Easily accessible from Málaga, this hike just outside the city limits rambles along the shoreline of the man-made Limonero Reservoir, across the dam, and back down into the city. 

The Trailhead
This is a difficult hike to get lost on as you mainly follow the trails lining the reservoir. Take the bus to the northern edge of town, and walk through the small village to the recreation area. While there’s no official starting point, you should start to see yellow and black trail markers. Also, if you go too far, you’ll fall into a lake.

On the Trail
We start off at the recreation area, a massive open space that in a pandemic free world would be filled with barbecues and revelry. It’s a bit unnerving on a perfect Saturday afternoon that I’m completely alone. There’s a promontory where you get some views of the lake, which depending on the angle is either blue, green, or a mix of both.

I did find water access here and dove into freshwater for the first time in what feels like years. According to my rudimentary Spanish and the signage, it’s okay to swim in here as long as you remain more than 50 meters from any dam buildings. The rocks are a bit sharp on the shore, so I would recommend water shoes. You can see the trail I took to happiness in the photo below.

The main trail on the ridgeline follows the lake to the dam. It’s surprisingly shady at spots and quite high above the reservoir. You also have the option of a more traditional trail instead of a road, but in the middle of July in the middle of the afternoon, it’s hot sunshine the whole way.

There are trails branching off here with more opportunities to access swimming spots down below. This was my favorite.

Eventually, you’ll reach this cool building, and from here you can actually walk across the dam. Again, it’s eerie that there’s no traffic or any other people around. You also get excellent views of the city and nearly the whole expanse of the lake.

On the far side, it’s just a short walk through a desert environment back down into the city limits. Alternatively, you can also walk down and spend a few hours exploring the tranquil Jardín Botánico, a historical garden. aOn Swimming Alone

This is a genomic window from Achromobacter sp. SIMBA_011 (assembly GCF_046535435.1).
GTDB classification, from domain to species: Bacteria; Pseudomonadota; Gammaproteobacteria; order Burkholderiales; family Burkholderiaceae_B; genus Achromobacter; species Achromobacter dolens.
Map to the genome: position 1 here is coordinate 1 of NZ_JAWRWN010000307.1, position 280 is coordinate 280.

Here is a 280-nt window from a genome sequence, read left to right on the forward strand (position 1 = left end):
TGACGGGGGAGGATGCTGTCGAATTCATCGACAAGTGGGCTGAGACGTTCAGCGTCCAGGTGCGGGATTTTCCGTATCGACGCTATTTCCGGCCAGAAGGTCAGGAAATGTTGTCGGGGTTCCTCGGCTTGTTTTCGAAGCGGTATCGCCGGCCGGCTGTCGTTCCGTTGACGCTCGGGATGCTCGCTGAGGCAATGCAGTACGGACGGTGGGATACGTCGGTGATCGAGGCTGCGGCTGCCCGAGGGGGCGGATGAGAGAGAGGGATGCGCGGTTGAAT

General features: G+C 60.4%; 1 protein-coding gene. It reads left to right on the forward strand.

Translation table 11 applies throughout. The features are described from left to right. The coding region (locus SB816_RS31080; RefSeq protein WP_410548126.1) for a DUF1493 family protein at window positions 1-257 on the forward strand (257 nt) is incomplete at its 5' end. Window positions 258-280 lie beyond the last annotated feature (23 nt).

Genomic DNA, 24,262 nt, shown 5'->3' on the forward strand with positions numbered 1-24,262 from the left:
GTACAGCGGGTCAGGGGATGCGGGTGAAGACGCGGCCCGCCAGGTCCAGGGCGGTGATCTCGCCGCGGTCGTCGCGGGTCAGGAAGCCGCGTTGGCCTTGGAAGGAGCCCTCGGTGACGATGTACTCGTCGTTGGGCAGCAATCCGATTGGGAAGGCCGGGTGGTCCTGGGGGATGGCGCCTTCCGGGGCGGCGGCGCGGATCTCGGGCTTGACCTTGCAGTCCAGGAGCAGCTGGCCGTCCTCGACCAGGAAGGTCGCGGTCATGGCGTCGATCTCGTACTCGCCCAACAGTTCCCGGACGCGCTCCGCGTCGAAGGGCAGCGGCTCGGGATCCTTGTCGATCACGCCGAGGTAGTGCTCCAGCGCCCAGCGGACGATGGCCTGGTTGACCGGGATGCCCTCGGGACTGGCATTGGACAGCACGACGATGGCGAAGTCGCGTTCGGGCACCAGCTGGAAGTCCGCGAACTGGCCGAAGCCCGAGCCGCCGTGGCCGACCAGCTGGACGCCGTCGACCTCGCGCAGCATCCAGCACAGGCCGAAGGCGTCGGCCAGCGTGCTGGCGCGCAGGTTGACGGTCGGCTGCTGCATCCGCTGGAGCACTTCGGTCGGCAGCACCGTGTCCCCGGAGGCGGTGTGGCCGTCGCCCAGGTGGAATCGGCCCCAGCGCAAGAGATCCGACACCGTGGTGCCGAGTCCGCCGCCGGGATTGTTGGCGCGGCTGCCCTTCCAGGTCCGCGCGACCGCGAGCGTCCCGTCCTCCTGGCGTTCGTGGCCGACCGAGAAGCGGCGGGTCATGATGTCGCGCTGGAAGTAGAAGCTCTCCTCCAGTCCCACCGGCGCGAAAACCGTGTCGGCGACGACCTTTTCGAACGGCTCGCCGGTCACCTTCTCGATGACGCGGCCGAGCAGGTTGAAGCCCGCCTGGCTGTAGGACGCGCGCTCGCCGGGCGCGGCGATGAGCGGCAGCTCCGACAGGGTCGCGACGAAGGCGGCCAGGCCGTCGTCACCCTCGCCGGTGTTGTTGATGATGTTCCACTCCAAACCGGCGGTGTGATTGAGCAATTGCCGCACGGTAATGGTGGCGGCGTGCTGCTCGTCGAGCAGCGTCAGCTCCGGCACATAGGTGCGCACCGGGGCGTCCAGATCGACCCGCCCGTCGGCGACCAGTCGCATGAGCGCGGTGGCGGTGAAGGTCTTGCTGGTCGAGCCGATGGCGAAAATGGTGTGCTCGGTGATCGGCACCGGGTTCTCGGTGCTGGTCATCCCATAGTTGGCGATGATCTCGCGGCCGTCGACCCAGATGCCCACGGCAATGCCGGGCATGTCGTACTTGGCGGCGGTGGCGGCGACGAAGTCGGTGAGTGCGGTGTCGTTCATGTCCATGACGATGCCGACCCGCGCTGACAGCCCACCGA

The first thing here is that I grew up swimming in rivers, lakes, and reservoirs. I learned how to swim at the age of five in a pond so I feel far more comfortable in these environments than in the sea where I tend to stay close to shore.

Having said that, I rarely “swim” alone. I will dip into the water, take a few strokes, and duck my head under, but when I’m alone, I stick very close to the shore. I almost always wear water shoes so I don’t stab myself and under no circumstances am I diving or jumping off rocks (if someone else is there, then that’s another story).

Details, Details, Details

How to Get There: Both ends of the hike are accessible with Malaga public transportation. To get to the beginning of the hike, I took the M-151 from the main bus station, and to get back into the city, I caught the #2 city bus.

Supplies: I only saw one open restaurant at the village at the beginning of the hike, so pick up water and snacks back in the city proper. There isn’t anything along the way. And even though the end of the hike ends in Malaga, there’s not much happening at the north end of town.

Final Thoughts
This is a super easy and super accessible hike that you can either knock out in a couple hours or turn it into an all day ramble. And look at the color of that water! It’s worth the trip alone.